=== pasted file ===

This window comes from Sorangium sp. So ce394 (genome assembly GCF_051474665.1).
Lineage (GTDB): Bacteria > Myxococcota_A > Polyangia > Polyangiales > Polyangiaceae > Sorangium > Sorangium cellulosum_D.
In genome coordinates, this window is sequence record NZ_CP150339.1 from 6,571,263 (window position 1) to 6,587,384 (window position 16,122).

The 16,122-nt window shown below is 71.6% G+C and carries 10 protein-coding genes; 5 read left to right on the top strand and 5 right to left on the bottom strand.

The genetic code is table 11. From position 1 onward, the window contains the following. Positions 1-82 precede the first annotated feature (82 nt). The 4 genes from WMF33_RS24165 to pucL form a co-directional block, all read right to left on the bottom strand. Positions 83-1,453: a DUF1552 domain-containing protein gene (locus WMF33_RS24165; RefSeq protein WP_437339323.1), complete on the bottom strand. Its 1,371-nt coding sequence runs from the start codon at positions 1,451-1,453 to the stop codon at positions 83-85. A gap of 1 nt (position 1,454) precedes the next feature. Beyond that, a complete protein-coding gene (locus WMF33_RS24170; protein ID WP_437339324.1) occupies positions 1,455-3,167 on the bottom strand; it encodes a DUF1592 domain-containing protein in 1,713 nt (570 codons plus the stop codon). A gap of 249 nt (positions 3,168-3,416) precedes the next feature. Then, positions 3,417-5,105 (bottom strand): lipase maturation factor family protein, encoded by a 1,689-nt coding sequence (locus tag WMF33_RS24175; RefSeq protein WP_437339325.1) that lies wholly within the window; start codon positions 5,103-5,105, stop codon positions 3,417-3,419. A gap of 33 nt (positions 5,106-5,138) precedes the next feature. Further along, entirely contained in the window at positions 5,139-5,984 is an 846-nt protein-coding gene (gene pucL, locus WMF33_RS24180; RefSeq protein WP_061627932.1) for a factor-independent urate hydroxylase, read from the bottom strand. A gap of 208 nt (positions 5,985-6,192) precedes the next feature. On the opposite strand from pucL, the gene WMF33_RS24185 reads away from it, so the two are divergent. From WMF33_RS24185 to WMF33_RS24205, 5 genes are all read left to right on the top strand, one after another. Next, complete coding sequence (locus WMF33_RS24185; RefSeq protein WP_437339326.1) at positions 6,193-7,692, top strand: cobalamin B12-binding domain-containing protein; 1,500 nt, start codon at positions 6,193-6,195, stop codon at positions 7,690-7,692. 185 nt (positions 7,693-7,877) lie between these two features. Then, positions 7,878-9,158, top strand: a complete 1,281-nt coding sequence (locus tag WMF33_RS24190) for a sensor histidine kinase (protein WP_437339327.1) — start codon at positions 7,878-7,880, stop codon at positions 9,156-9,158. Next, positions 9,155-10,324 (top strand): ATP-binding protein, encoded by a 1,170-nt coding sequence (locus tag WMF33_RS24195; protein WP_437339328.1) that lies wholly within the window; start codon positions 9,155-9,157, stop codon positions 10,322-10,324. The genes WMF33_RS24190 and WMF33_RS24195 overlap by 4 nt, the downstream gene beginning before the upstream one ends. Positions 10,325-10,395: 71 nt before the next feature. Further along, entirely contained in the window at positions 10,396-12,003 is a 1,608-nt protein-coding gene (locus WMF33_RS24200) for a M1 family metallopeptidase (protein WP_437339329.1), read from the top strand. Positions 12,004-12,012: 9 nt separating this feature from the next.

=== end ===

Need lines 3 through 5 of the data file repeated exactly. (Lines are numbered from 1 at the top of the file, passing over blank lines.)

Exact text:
In genome coordinates, this window is sequence record NZ_CP150339.1 from 6,571,263 (window position 1) to 6,587,384 (window position 16,122).

The 16,122-nt window shown below is 71.6% G+C and carries 10 protein-coding genes; 5 read left to right on the top strand and 5 right to left on the bottom strand.

The genetic code is table 11. From position 1 onward, the window contains the following. Positions 1-82 precede the first annotated feature (82 nt). The 4 genes from WMF33_RS24165 to pucL form a co-directional block, all read right to left on the bottom strand. Positions 83-1,453: a DUF1552 domain-containing protein gene (locus WMF33_RS24165; RefSeq protein WP_437339323.1), complete on the bottom strand. Its 1,371-nt coding sequence runs from the start codon at positions 1,451-1,453 to the stop codon at positions 83-85. A gap of 1 nt (position 1,454) precedes the next feature. Beyond that, a complete protein-coding gene (locus WMF33_RS24170; protein ID WP_437339324.1) occupies positions 1,455-3,167 on the bottom strand; it encodes a DUF1592 domain-containing protein in 1,713 nt (570 codons plus the stop codon). A gap of 249 nt (positions 3,168-3,416) precedes the next feature. Then, positions 3,417-5,105 (bottom strand): lipase maturation factor family protein, encoded by a 1,689-nt coding sequence (locus tag WMF33_RS24175; RefSeq protein WP_437339325.1) that lies wholly within the window; start codon positions 5,103-5,105, stop codon positions 3,417-3,419. A gap of 33 nt (positions 5,106-5,138) precedes the next feature. Further along, entirely contained in the window at positions 5,139-5,984 is an 846-nt protein-coding gene (gene pucL, locus WMF33_RS24180; RefSeq protein WP_061627932.1) for a factor-independent urate hydroxylase, read from the bottom strand. A gap of 208 nt (positions 5,985-6,192) precedes the next feature. On the opposite strand from pucL, the gene WMF33_RS24185 reads away from it, so the two are divergent. From WMF33_RS24185 to WMF33_RS24205, 5 genes are all read left to right on the top strand, one after another. Next, complete coding sequence (locus WMF33_RS24185; RefSeq protein WP_437339326.1) at positions 6,193-7,692, top strand: cobalamin B12-binding domain-containing protein; 1,500 nt, start codon at positions 6,193-6,195, stop codon at positions 7,690-7,692. 185 nt (positions 7,693-7,877) lie between these two features. Then, positions 7,878-9,158, top strand: a complete 1,281-nt coding sequence (locus tag WMF33_RS24190) for a sensor histidine kinase (protein WP_437339327.1) — start codon at positions 7,878-7,880, stop codon at positions 9,156-9,158. Next, positions 9,155-10,324 (top strand): ATP-binding protein, encoded by a 1,170-nt coding sequence (locus tag WMF33_RS24195; protein WP_437339328.1) that lies wholly within the window; start codon positions 9,155-9,157, stop codon positions 10,322-10,324. The genes WMF33_RS24190 and WMF33_RS24195 overlap by 4 nt, the downstream gene beginning before the upstream one ends. Positions 10,325-10,395: 71 nt before the next feature. Further along, entirely contained in the window at positions 10,396-12,003 is a 1,608-nt protein-coding gene (locus WMF33_RS24200) for a M1 family metallopeptidase (protein WP_437339329.1), read from the top strand. Positions 12,004-12,012: 9 nt separating this feature from the next.